The vape-lung crisis that started proliferating across the United States in August has allegedly claimed the lives of 47 people in 25 states and the District of Columbia; three of the deaths occurred in Massachusetts. An additional 2,300 people have been affected in every U.S. state. This is all according to the Centers for Disease Control and Prevention (CDC).
Fingers were initially being pointed at black market dealers initially, but a recent update from the Department of Public Health suggests that state-licensed dispensaries are also to blame for the health crisis. Six patients in Massachusetts with likely cases of vaping-related lung problems have reported falling ill after using regulated cannabis products sold inside state-licensed dispensaries.
As a result, a handful of branded products containing the psychoactive cannabinoid THC (tetrahydrocannabinol) were deemed dangerous after being used by patients with suspected cases/confirmed cases of lung illness; “Dank” labeled products constituted a large portion of the dangerous products.
This information was released by the state on Thursday, December 5. However, state officials have not confirmed which products are regulated or unregulated. State data indicates that 22 out of 90 sick individuals in Massachusetts used THC vape products that were purchased from illegal sources.
President of the Massachusetts Cannabis Business Association, David O’Brien, has urged state officials to disclose the names of licensed companies suspected of selling contaminated goods. His company provides representation for legal cannabis companies in the state.
“The industry wants to know if there’s cause for alarm so we can address it. If they think the companies have an issue, they should tell the companies at least, and tell the ,” O’Brien said, adding that, “I’ve not heard of any other cases being linked to regulated products.”
Discovery of Vitamin E Acetate Concerns
A “breakthrough” laboratory discovery was announced by CDC officials on November 8, when the lung fluids of 29 sick people were found to contain vitamin E acetate. Officials are concerned that vitamin E acetate is the main chemical that has cost many people their lives and health in the U.S. as of late.
Although the stable form of vitamin E is commonly used as a skincare aid, it can be lethal when added to vaping or e-cigarette products. Moreover, additional substances should not be added to vape products sold in retail establishments. Unfortunately, it’s happening anyway, as vendors battle to undercut one another, on price, by diluting THC oil with alternative substances.
According to the CDC, THC-rich products obtained from “informal sources” – such as street dealers and online dealers – are the most high-risk. The agency believes that these products are mostly to blame for the vape-lung crisis. On the other hand, Agency officials have admitted that they cannot dismiss the potential of contaminated THC vape products having already infiltrated the legal market.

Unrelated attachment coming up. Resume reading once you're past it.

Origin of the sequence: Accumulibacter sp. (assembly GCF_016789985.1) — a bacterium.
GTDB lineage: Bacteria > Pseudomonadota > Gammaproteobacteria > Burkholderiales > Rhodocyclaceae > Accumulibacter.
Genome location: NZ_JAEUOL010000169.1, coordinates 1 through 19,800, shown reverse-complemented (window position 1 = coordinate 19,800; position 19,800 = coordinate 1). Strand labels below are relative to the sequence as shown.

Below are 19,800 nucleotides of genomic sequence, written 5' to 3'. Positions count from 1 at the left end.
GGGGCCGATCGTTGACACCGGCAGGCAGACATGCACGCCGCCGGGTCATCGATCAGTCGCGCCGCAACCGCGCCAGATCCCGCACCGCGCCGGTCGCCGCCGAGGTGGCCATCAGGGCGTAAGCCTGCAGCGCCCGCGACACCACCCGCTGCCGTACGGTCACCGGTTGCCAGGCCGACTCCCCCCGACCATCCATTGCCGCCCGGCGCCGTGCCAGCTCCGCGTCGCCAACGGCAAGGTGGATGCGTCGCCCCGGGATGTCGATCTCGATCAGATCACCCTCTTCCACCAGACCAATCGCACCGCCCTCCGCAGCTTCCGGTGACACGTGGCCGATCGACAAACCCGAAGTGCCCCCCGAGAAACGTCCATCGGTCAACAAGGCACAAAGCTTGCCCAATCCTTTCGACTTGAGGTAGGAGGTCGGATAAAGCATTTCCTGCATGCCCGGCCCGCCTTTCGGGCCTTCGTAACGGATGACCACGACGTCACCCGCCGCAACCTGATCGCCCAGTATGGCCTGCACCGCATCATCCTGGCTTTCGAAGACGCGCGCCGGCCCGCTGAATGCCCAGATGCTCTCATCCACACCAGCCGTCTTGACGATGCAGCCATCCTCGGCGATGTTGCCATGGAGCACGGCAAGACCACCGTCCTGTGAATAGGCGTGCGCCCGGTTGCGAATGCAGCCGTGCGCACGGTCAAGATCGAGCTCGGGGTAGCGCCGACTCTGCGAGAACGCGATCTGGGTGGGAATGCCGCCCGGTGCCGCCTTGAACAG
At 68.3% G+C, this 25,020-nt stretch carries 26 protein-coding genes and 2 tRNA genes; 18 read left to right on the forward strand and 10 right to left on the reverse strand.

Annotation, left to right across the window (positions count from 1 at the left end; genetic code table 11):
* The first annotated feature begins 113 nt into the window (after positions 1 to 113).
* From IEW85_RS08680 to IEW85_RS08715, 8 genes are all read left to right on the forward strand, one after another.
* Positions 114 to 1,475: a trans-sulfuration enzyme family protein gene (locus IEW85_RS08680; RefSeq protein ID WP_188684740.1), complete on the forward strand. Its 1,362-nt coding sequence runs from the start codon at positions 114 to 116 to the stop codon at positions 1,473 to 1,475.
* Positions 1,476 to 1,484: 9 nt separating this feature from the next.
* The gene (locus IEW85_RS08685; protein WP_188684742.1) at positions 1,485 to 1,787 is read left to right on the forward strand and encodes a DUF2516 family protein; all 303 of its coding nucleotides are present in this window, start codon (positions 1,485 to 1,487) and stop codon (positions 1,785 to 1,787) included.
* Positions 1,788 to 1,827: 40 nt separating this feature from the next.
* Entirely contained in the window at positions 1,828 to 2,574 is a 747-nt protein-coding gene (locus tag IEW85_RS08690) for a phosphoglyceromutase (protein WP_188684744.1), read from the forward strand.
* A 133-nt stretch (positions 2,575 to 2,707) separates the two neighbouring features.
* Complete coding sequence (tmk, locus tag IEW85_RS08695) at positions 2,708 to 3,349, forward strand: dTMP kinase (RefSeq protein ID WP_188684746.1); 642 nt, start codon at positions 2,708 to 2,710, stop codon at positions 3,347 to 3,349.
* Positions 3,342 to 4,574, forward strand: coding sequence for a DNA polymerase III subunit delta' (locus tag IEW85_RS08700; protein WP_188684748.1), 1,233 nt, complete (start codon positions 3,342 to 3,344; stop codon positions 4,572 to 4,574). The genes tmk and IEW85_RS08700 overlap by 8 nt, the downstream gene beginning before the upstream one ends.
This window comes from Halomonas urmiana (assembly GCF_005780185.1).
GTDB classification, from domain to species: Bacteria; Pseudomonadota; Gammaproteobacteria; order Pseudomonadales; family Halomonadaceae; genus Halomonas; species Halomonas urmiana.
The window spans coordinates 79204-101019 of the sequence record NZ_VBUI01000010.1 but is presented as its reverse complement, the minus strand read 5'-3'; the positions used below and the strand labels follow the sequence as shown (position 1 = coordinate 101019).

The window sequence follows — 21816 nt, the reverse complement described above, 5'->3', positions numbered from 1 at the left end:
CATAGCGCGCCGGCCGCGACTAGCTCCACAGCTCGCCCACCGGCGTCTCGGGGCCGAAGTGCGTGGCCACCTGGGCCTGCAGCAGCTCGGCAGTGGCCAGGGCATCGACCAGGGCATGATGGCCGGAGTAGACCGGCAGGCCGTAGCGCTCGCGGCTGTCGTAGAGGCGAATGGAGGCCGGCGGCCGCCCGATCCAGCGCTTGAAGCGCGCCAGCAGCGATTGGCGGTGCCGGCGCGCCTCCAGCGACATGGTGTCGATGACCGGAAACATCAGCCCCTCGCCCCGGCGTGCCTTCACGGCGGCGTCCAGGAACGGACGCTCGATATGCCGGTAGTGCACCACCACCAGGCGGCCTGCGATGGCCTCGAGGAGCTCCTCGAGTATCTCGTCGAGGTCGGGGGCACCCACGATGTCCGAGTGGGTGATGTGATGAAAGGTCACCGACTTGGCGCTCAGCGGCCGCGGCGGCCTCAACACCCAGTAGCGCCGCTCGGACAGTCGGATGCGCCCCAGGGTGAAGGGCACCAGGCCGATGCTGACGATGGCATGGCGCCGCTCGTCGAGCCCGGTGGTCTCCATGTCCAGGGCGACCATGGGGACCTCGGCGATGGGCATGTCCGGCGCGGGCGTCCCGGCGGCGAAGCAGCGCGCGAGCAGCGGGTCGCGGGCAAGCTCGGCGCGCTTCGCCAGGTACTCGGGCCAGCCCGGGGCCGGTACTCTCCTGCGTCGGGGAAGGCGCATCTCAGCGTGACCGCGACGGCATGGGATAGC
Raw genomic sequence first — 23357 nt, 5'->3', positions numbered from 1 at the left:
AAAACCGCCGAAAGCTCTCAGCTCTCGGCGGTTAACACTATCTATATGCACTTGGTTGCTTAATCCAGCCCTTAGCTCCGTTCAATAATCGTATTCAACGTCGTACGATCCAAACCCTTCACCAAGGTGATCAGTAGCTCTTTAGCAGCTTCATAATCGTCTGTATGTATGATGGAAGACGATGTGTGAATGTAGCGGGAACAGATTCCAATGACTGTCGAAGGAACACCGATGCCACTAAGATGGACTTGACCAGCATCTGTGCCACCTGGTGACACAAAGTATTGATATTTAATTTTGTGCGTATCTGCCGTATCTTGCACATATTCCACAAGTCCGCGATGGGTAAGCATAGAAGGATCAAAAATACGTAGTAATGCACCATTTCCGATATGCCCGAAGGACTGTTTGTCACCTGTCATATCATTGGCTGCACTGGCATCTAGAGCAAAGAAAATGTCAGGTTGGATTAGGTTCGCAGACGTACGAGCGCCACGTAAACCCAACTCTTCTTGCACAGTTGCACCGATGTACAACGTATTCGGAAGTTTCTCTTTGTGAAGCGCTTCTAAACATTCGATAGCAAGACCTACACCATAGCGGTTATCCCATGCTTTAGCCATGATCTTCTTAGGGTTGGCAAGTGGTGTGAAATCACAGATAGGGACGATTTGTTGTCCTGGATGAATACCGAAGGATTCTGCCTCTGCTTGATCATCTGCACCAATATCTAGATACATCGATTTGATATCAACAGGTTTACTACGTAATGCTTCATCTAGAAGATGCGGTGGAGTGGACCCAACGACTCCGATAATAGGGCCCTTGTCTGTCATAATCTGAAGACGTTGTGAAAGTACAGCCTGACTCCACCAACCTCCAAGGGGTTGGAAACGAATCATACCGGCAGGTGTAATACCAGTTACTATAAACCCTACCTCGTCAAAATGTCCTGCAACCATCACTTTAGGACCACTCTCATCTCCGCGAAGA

The CDC has alerted people who vape that they should be on the lookout for the following symptoms associated with vaping-related lung problems:
- Respiratory issues, such as chest pain, shortness of breath and persistent cough
- Gastrointestinal issues, such as diarrhea, stomach pain, nausea or vomiting
- Unexplained weight loss
- Temperature problems, such as chills or fever
While some patients claim that their symptoms surfaced within a couple of days, others say that they noticed their symptoms linger and worsen over a number of weeks.
Massachusetts THC Vape Product Ban Comes to an End
Legal recreational cannabis sales kicked off in Massachusetts in November 2018. The state is certainly feeling the effects of the vape-lung crisis, what with the sale of THC vaporizer products – not including dry herb vape products – recently being banned by the Cannabis Control Commission (CCC). However, the ban was lifted prematurely on December 11.
According to the CCC, data will now be analyzed to determine if there is, in fact, a direct connection between THC vape products and sickness.
“Immediately, the Commission will use this new data toward its ongoing investigation into whether marijuana products manufactured by Massachusetts licensees contain substances or contaminants of concern and thoroughly explore the origin of the products identified by DPH,” said a spokesperson for the Agency.
As of December 2019, 11 states have legalized cannabis for recreational purposes and 33 states have legalized medical use. Nonetheless, cannabis remains a Schedule I drug under federal law. Until restrictions are lifted and the plant is more tightly regulated, the illicit market will continue to thrive. Furthermore, federal legalization would establish a better set of rules for product testing, thus enhancing consumer safety overall.
written by Bethan Jenkins